Among the other ten Mastersingers, many familiar names showed up – Luke Gabbedy, John Longmuir, Kanen Breen, Robert Macfarlane, Michael Honeyman, Gennadi Dubinsky – but to my ears the performance’s outstanding male voice belonged to Daniel Sumegi, who gave sterling service as Pogner.

Sumegi served notice of his pre-eminence in a powerful and warm reading of Nun hort, und versicht mich recht where the character gives notice of why he is putting his daughter up as prize for the final of Nuremberg’s Got Talent.   From here on, you could take pleasure in every line from Pogner: his introduction of Walther, the later post-attempt vacillation, and the self-doubts and justifications  at the start of Act 2.   Even the singer’s few solo apostrophes in the last scene added to the opera’s humane breadth.

Inkinen brought out the best in an expanded Orchestra Victoria, especially the high strings which generally sound thin but, even faced with Wagner’s hefty brass, soared through the overture with an unexpected clarity and precise articulation that was rarely found wanting in the long hours ahead.    Being seated on the State Theatre’s left side, I enjoyed plenty of exposure to the horns, but flaws from that section proved remarkably few.    Above all, the conductor exercised firm control over his pit, even if some principals found themselves behind the beat on occasions, while the chorus showed a tendency to rush forward at animated moments.

So, a fairly satisfying vocal and instrumental outlining of the work with no signs of fatigue except from Vinke, over-energised in the last act.   But, as soon as the curtain rose, the production’s viewpoint(s) raised many questions.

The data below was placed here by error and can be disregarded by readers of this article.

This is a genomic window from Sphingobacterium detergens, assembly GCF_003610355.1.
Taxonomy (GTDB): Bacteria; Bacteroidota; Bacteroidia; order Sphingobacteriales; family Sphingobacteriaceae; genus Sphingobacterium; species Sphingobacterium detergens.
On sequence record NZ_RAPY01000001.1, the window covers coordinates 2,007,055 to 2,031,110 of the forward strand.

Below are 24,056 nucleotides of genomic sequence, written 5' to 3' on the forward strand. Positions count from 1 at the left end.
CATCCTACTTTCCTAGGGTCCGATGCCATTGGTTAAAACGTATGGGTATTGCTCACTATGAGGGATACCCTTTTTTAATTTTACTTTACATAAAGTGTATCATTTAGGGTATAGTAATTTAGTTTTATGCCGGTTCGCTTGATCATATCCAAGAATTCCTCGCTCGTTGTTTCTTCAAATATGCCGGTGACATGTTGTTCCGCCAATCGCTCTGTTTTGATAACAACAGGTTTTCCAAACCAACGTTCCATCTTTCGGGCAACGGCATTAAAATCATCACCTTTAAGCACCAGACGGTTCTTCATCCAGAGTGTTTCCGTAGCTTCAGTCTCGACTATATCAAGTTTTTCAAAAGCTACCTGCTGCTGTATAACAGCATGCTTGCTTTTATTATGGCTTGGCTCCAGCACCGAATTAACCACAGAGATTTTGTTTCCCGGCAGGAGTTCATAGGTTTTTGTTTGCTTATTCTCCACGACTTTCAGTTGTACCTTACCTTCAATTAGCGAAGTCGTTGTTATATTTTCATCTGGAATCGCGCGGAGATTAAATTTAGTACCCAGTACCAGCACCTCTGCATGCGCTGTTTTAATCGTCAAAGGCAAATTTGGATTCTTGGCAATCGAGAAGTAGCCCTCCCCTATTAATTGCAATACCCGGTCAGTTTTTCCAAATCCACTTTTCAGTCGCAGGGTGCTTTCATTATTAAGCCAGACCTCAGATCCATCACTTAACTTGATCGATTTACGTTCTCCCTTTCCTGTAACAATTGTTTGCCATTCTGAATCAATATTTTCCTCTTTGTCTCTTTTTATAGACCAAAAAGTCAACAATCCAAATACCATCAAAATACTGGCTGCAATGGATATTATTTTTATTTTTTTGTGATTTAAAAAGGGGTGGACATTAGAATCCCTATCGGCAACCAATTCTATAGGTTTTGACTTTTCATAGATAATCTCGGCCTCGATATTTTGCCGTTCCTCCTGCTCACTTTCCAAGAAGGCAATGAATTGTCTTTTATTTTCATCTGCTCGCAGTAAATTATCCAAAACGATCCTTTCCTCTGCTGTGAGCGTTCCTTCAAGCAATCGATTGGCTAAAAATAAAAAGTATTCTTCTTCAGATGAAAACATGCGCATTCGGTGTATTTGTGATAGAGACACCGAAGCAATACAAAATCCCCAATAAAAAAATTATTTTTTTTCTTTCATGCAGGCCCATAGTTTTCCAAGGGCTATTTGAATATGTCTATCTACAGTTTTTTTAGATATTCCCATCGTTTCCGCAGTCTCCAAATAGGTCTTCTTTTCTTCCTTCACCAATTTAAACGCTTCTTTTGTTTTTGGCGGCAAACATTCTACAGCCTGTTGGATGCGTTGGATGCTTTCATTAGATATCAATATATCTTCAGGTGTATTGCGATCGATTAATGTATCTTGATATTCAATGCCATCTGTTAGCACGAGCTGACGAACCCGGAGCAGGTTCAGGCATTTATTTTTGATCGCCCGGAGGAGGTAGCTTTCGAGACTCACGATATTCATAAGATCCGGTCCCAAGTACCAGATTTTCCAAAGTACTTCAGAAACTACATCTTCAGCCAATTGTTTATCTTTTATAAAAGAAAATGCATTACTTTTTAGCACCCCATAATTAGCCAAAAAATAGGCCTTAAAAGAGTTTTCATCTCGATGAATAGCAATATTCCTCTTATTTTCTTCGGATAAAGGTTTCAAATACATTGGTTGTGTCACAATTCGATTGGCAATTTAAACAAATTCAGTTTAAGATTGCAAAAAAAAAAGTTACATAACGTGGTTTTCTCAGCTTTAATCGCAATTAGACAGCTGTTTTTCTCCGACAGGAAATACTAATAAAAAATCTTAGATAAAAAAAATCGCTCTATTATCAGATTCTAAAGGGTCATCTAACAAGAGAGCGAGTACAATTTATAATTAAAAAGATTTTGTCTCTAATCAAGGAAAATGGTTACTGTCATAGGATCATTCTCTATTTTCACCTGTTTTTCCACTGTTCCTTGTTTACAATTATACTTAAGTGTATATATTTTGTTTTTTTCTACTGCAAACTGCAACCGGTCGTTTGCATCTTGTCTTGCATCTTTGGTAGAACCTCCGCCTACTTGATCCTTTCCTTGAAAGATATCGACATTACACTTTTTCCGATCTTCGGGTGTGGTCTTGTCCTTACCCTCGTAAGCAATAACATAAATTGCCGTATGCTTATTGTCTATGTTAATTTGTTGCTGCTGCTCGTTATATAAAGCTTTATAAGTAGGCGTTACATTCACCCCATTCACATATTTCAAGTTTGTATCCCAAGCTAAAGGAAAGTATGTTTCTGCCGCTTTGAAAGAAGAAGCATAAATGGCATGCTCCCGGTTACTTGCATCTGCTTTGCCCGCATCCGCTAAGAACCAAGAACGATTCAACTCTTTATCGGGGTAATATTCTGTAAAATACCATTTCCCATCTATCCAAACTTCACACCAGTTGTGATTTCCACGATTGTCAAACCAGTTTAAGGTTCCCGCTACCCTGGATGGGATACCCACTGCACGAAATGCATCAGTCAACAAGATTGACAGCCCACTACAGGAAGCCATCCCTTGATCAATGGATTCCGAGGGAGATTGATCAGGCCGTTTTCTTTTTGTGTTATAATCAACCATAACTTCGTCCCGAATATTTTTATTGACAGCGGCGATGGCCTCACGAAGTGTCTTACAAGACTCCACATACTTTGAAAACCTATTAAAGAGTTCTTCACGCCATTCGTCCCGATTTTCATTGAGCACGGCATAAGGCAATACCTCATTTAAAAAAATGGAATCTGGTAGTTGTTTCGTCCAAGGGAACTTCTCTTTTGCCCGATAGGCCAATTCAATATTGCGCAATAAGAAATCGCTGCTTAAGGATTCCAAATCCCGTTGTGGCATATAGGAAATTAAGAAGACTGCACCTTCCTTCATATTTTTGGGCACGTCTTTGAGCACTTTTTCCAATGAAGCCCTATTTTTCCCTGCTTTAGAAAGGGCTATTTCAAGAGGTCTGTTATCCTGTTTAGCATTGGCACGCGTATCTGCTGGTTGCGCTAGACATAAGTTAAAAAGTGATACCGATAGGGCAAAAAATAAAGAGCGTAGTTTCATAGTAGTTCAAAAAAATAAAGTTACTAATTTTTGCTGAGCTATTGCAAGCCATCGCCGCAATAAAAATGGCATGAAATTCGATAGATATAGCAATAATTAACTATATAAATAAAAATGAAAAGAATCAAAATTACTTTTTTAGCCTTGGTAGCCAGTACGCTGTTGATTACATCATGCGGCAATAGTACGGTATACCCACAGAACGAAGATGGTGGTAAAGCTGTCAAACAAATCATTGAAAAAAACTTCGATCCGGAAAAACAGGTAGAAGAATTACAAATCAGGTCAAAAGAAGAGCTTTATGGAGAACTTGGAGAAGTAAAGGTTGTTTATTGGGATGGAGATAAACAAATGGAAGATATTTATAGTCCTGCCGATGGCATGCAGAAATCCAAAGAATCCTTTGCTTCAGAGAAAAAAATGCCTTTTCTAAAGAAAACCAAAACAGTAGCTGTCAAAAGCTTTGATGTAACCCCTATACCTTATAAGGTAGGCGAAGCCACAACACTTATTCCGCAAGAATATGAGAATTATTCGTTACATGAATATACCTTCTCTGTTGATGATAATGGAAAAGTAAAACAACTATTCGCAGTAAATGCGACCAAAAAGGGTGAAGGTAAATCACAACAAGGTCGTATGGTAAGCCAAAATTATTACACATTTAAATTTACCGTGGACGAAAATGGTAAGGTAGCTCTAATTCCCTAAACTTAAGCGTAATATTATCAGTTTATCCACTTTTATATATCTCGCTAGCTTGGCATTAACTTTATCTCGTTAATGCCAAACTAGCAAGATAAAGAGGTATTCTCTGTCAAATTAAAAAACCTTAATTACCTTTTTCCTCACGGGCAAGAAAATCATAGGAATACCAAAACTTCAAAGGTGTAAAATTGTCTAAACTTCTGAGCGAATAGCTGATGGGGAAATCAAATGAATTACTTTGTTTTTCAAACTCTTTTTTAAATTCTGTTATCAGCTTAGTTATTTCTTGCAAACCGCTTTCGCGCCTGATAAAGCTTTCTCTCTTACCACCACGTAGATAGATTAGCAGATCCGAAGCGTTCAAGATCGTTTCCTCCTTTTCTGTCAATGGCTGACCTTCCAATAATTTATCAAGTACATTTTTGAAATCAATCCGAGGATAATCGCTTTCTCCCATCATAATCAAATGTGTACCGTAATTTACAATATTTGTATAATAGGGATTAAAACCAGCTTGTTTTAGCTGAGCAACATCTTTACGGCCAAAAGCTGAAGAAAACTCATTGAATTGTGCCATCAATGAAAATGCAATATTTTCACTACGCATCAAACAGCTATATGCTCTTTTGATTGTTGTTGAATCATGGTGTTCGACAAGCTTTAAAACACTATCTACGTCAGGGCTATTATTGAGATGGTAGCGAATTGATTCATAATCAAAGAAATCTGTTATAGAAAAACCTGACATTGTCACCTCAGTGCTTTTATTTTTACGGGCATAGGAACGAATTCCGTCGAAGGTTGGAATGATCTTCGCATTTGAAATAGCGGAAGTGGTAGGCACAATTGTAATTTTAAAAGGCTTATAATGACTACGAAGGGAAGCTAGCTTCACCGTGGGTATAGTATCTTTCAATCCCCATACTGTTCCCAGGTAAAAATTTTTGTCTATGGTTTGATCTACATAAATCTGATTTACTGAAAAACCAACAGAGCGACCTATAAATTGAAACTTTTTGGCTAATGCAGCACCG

You weren’t faced with St. Katherine’s Church but the interior of a gentlemen’s club – well, maybe.   No congregation sang the opening chorale but a group dressed in business suits – even the females – who belted the hymn out with little subtlety.   An onstage conductor led them and an unidentified man sitting at a desk took the choir’s plaudits after the piece had finished.  This latter could have been the chorale’s putative composer, but you were not sure.   The choir went off.  Were they club members?  An ensemble that used the place for rehearsals?   No reason presented itself and this was only a few minutes into the opera proper.

Unlike the original staging, Eva is not hanging around the church waiting for Walther to approach; she’s being fitted for her wedding dress in this catch-all venue, while Magdalena supervises – not so much a nurse as a secretary, and not confined to Eva’s concerns, it seems, but the club’s as well.   David is not top dog among the apprentices but a head of staff for the club.   Walther enters, looking like a 1960s Woodstock scruff.   The declarations of love are made while the staff busy themselves primping and prinking the club’s surrounds.  Tables are set up for the Mastersingers’ meal.    The men themselves enter, dressed as masons, complete with gauntlet cuffs, aprons and medallions of office.